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Basic Internet Stock Screeners

In the Wake of Reuters Screener’s Demise

The basic screener you get at MSN Money without the download is, well, basic.

 Bonnie  Biafore  

My favorite online stock-screening tool, Reuters Investor PowerScreener, is extinct. None of the online alternatives comes close, but this column suggests a few potential replacements, both free and subscription tools.

MSN Money has the best of the free stock-screening tools — as long as you use a Windows PC and Internet Explorer and are willing to download a small Microsoft widget to your computer. Mac users, Firefox browser fans and Microsoft bashers are out of luck. The basic screener you get without the download is, well, basic.
The MSN Money Deluxe Screener has almost 200 data fields for screening more than 8,000 companies, although only 60 of the data fields relate to company fundamentals. For example, the Investment Return category has fields such as return on equity and return on assets. The Price Ratios category has price-earnings, price to book value, price to sales and so on. Other categories cover debt ratios, growth rates, dividends, profit margins and other great stock-screening fodder.
To find the screening tool, go the website’s Investing page and click Stock Research. Then in the navigation bar, click Stock Screener. The basic screener has a few drop-down lists for searching by industry, market capitalization, dividend yield, P/E, net profit margin, revenue growth, debt-equity ratio and so on.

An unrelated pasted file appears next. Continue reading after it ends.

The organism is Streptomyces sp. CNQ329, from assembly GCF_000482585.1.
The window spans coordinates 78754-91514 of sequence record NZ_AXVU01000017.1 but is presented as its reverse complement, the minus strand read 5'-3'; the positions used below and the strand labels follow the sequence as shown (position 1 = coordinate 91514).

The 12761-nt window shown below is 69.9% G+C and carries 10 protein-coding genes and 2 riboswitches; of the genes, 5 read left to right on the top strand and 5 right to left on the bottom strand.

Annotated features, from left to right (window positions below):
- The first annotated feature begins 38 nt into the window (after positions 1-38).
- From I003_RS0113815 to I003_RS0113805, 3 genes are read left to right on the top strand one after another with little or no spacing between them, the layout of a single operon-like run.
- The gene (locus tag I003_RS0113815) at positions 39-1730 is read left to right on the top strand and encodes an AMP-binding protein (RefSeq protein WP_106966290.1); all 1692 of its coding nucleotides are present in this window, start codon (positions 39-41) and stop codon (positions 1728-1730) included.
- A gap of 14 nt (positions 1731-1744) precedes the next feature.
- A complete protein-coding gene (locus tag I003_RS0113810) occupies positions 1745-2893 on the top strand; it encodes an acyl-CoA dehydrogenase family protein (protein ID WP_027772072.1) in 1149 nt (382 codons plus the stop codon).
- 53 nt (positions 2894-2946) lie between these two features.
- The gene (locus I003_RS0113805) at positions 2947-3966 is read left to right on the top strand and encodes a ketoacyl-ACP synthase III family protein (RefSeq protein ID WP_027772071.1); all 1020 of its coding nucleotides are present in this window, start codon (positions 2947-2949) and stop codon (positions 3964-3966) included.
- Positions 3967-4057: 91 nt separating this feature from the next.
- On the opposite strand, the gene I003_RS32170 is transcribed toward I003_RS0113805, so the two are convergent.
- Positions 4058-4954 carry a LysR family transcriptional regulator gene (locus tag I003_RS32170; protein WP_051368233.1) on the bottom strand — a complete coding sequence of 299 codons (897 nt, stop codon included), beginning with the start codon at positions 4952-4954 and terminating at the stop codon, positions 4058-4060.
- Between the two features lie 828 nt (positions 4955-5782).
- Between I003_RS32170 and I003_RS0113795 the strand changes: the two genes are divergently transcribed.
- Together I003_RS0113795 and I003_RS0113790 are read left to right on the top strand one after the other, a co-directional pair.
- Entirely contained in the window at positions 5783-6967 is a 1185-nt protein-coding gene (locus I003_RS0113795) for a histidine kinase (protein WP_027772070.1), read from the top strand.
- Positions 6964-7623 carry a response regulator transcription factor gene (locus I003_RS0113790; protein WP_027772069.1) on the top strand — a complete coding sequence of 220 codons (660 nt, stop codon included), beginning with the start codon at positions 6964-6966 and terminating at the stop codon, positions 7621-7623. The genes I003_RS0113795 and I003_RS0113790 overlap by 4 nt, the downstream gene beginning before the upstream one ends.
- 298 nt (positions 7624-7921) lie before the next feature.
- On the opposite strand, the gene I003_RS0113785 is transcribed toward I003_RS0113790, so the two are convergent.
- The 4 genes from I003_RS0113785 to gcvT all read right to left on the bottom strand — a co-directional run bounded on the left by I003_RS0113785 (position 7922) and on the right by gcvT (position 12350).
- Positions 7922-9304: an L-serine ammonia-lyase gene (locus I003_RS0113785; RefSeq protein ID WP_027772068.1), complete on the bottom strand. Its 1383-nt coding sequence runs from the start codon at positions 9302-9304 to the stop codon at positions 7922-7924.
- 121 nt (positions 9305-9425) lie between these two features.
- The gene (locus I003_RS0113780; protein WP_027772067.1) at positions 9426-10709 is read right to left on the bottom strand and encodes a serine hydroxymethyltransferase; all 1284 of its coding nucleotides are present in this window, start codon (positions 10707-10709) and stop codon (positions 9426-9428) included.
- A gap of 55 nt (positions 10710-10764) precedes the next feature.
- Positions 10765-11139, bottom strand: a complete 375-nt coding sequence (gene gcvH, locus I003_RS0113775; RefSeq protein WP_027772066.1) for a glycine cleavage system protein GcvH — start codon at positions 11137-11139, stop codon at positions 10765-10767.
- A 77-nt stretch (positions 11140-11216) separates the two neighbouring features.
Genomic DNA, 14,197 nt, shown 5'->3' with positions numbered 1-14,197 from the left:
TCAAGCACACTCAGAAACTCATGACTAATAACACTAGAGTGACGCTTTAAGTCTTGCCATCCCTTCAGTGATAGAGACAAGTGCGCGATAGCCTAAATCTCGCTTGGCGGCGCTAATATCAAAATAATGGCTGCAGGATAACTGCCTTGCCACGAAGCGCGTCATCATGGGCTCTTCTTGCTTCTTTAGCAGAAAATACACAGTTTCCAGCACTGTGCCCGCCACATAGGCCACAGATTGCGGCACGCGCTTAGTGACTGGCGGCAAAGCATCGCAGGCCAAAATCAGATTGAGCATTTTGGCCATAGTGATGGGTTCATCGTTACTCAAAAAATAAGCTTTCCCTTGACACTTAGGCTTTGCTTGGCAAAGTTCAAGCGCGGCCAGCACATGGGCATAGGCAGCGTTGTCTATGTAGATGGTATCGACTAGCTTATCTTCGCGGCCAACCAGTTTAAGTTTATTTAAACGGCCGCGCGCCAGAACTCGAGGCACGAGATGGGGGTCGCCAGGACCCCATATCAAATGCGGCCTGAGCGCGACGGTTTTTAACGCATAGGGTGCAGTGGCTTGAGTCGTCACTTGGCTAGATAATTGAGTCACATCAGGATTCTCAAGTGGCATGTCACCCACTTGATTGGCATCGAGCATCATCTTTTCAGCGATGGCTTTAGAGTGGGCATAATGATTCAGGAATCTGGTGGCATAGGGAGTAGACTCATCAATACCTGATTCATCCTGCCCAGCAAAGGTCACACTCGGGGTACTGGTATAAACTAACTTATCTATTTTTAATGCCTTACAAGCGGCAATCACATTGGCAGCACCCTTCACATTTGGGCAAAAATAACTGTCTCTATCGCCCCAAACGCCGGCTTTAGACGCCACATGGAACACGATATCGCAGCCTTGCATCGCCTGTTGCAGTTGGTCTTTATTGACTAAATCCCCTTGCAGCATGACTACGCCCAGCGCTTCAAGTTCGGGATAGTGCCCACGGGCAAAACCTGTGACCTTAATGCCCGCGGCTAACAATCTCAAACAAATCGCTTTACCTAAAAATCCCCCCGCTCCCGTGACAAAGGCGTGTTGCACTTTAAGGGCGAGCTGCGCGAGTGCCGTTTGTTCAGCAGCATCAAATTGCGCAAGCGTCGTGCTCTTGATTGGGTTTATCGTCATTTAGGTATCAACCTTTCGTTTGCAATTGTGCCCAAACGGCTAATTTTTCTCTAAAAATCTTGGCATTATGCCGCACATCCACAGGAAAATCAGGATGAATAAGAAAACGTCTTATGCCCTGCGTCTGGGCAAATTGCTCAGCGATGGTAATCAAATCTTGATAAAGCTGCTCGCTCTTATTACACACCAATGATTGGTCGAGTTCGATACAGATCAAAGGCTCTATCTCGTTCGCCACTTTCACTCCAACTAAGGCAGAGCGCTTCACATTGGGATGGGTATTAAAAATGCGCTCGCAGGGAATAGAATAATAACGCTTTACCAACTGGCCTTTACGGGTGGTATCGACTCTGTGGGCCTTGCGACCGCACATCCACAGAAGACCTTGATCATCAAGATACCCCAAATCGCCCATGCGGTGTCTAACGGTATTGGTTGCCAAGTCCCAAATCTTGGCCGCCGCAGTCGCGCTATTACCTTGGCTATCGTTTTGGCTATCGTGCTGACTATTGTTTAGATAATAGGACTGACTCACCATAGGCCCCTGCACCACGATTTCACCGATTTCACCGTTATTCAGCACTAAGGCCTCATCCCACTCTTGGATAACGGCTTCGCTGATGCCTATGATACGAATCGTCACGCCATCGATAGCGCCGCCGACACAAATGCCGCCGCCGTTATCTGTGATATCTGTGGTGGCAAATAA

To download the software for the fancier screener, click Deluxe Stock Screener at the bottom of the page. On the next page, click Download MSN Money Investment Toolbox. When the download is complete, you’ll see a chart on the page. (If you don’t, click the link that says, “I don’t see the chart — try downloading again.”) 
Like the Reuters PowerScreener, you can choose a field, an operator and a value — for example, Annual EPS Growth Rate, >= and 15 (for 15 percent). But you can’t create custom fields, such as the ratio of P/E to growth (aka PEG), or develop slick screening formulas. In fact, if you want to type your own value, you have to first choose Custom Field in the drop-down menu. Choose Ask Me in the drop-down list if you want the screen to ask you for a value. You can also compare a field to the value for another company by choosing Ticker Symbol in the drop-down list and then typing the ticker in the Value cell.
After you define the criteria you want to use, click Run Search to see the results in a table below the screening criteria. This screener doesn’t show how many companies pass each test, so you can’t identify criteria that are too strict or lenient.
You can save screens that you built either from scratch or by editing the screens that come with the tool. Simply choose File, then Save As. In the Name Search dialogue box, name the screen. To run the screen later, choose File, then Open. Click the plus sign to the left of My Saved Searches, then the screen’s name and finally Open and Run.
The results table initially has columns for the fields you screened by, but you can include columns for any of the fields. Choose View, then Column Set Displayed, then Customize Column Set. In the Available Columns list, click the plus sign next to a field category, then the field you want and then Add. After you select all the columns you want, click OK to close the dialogue box.
Other functions include:

•    reordering columns — drag a column heading to a new location